Featured image: Dr. Wolfgang Jamann – secretary general and CEO of CARE International. (Source: Care International)
International humanitarian agency Cooperative for Assistance and Relief Everywhere (CARE) has voiced alarm at the humanitarian crisis in Yemen, calling the situation a “shame on humanity”.
“We are now in the 21st century and the current situation is an absolute shame on humanity,” the head of the NGO Wolfgang Jamann told reporters on Saturday after a five-day visit to the country.
“Sixty percent of the country is food insecure and over half the population is unable [to access] safe drinking water,” he said.
“Many areas in Yemen are just one step away from a famine situation,” the body’s CEO said, urging the international community to “end the suffering”.
Ravages of war
He also touched on the massive bloodshed and destruction which has been plaguing the country since Saudi Arabia began bombing the country in 2015.
More than 12,000 people have died, and much of the country turned into death traps for civilians since the onset of the invasion, meant to restore Yemen’s former Saudi-allied government. More than 44,500 people are estimated to have been wounded.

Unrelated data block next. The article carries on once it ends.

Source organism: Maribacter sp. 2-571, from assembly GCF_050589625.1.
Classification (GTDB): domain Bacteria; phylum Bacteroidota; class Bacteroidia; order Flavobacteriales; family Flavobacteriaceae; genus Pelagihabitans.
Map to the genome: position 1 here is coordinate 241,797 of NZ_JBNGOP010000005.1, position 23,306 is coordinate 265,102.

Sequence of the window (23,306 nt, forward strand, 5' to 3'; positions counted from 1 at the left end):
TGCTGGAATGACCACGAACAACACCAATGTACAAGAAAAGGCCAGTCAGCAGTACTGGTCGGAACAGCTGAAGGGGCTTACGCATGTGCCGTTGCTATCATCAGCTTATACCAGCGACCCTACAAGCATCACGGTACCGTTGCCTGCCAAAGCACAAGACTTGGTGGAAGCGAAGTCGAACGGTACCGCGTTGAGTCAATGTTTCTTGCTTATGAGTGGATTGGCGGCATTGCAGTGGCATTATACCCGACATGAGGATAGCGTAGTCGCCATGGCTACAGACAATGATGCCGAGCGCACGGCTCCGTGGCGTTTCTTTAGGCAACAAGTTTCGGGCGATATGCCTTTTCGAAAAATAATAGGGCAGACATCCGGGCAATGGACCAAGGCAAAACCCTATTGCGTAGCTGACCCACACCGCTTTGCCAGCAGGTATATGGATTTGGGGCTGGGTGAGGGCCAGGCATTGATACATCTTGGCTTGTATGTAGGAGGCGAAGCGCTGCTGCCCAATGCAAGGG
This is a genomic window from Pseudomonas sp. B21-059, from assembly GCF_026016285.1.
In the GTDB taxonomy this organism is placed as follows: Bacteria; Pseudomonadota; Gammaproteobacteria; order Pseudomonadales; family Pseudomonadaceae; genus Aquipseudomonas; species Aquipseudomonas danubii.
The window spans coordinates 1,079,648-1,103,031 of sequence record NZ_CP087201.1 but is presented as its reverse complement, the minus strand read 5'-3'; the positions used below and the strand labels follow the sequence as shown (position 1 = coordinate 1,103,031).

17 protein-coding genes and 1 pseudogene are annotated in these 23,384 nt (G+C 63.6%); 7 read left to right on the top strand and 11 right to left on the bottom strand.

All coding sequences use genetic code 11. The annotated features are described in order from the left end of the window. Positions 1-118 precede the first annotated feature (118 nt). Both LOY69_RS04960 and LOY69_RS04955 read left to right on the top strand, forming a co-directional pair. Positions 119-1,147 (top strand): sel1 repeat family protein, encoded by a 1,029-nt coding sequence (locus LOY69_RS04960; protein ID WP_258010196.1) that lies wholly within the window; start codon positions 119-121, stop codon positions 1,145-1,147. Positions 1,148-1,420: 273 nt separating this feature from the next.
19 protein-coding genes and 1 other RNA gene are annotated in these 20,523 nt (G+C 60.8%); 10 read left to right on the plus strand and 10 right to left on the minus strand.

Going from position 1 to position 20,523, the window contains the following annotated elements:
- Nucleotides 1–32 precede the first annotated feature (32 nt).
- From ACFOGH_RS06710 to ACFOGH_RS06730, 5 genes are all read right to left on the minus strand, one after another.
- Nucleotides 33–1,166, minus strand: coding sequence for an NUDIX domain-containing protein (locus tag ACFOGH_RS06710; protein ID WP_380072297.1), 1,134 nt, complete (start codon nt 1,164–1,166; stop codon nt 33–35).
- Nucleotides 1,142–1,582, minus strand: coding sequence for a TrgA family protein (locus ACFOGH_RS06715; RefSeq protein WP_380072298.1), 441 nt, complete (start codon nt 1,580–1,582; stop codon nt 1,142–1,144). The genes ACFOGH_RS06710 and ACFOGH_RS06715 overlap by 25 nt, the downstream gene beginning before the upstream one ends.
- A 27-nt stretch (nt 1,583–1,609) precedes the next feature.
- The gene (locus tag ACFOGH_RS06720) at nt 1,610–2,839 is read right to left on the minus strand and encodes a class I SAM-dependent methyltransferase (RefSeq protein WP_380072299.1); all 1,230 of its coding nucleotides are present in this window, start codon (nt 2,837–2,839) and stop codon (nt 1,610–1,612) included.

The US and the UK have been providing the bulk of the military ordnance used by Saudi Arabia in the war. The UK has licensed 3.3 billion pounds worth of weapons since the beginning of Saudi Arabia’s war on Yemen in March 2015.
The US also sealed a multibillion arms deal with Saudi Arabia when President Donald Trump made his maiden visit abroad in May. The deal, which is worth $350 billion over 10 years and $110 billion that will take effect immediately, was hailed by the White House as a significant expansion of the security relationship between the two countries.
“Thousands of civilians have died since the start of the conflict and millions more have been displaced inside the country,” Jamann said.
Yemen is currently in the grip of a cholera outbreak that has killed 1,828 people since it erupted in late April. On Friday, the World Health Organization said the number of suspected cholera infections in the Arab world’s most impoverished country had risen to nearly 370,000 as of July 19.
The charity Oxfam, on the other hand, said the number of suspected cases of cholera could rise to more than 600,000, making the epidemic “the largest ever recorded in any country in a single year since records began.”